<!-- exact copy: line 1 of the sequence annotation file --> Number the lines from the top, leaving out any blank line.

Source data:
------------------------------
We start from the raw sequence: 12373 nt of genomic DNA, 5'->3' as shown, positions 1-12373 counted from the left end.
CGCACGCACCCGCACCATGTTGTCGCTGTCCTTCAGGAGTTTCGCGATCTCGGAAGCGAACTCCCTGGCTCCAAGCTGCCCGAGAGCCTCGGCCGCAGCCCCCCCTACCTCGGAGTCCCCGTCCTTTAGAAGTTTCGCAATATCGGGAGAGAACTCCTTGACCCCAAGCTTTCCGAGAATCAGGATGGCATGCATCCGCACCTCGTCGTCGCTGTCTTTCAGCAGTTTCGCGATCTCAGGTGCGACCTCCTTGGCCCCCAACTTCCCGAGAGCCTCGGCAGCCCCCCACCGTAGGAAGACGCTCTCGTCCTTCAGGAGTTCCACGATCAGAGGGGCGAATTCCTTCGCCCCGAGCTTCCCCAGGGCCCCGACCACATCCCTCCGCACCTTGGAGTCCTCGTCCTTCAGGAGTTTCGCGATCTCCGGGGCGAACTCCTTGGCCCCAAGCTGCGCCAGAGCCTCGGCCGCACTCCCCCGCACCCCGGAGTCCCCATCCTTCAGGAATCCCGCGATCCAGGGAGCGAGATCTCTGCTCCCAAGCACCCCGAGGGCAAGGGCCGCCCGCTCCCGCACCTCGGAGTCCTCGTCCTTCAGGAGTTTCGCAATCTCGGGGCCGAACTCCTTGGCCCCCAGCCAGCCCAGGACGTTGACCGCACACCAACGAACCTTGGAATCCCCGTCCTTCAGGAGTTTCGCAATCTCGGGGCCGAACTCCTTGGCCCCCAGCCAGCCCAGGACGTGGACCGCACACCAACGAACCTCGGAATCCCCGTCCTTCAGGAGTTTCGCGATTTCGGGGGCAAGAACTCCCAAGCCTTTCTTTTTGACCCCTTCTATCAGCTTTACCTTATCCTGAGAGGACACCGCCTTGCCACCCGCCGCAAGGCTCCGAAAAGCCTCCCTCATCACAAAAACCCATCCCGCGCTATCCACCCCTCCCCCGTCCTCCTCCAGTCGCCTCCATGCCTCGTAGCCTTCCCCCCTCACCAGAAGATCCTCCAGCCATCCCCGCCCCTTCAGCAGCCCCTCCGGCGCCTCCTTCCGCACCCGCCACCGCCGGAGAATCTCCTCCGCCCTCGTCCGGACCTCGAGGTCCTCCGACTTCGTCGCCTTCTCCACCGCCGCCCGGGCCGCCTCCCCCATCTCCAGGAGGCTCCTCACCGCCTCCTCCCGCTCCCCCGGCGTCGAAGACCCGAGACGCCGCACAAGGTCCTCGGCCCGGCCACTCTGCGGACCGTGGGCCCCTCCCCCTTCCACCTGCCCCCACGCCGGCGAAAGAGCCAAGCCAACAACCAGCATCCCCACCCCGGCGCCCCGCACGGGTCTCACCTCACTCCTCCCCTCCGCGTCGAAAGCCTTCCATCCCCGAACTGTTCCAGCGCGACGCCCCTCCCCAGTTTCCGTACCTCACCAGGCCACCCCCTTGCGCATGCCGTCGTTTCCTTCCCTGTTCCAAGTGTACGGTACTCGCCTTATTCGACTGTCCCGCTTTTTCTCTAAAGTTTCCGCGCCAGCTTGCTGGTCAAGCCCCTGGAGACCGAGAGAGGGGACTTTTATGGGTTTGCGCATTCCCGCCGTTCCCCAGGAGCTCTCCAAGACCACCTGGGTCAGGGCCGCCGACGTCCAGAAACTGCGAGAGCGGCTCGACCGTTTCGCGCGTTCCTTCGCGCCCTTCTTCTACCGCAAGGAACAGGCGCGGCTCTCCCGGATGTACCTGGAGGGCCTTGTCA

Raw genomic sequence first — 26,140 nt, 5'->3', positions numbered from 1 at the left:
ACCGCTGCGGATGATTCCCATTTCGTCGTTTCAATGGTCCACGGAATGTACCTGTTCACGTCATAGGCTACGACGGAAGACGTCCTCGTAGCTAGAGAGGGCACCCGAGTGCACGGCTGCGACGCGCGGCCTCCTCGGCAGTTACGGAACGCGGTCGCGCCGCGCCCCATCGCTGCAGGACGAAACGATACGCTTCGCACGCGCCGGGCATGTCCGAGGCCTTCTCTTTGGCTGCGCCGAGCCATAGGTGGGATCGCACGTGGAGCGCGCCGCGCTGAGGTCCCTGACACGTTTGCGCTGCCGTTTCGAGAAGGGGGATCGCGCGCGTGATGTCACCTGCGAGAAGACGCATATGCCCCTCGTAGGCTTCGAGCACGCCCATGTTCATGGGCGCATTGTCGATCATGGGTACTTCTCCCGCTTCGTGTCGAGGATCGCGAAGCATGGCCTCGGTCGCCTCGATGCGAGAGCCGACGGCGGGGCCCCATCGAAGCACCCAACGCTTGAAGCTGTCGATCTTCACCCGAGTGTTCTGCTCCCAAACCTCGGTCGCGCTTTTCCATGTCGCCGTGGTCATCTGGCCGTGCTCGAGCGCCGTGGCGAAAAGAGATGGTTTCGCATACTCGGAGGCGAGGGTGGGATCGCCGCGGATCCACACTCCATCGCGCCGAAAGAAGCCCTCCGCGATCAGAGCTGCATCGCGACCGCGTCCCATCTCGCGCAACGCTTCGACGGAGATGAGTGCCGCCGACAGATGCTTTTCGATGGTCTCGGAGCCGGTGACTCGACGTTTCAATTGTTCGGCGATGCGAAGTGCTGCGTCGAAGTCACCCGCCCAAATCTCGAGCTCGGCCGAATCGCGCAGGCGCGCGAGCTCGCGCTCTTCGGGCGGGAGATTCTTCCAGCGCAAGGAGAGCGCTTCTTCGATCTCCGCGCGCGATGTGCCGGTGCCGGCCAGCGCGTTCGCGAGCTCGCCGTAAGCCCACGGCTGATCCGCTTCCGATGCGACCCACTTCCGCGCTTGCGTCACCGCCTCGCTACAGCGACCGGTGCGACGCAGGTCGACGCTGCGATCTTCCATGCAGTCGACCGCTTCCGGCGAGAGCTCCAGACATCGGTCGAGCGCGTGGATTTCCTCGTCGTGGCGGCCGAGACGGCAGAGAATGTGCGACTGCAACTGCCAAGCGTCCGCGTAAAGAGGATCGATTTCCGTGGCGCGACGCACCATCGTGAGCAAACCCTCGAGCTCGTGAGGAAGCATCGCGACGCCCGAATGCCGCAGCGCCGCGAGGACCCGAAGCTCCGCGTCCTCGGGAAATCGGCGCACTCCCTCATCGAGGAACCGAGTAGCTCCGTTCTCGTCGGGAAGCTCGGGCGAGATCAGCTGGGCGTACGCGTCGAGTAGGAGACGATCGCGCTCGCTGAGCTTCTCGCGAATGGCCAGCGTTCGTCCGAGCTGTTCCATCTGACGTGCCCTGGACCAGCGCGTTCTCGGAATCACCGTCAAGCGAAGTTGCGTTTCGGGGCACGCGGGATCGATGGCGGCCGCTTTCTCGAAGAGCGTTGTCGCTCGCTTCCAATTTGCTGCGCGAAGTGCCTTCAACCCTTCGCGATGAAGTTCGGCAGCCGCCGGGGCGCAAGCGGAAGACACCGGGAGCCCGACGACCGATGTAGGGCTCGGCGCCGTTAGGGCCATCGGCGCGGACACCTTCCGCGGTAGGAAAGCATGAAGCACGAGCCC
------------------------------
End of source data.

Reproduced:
We start from the raw sequence: 12373 nt of genomic DNA, 5'->3' as shown, positions 1-12373 counted from the left end.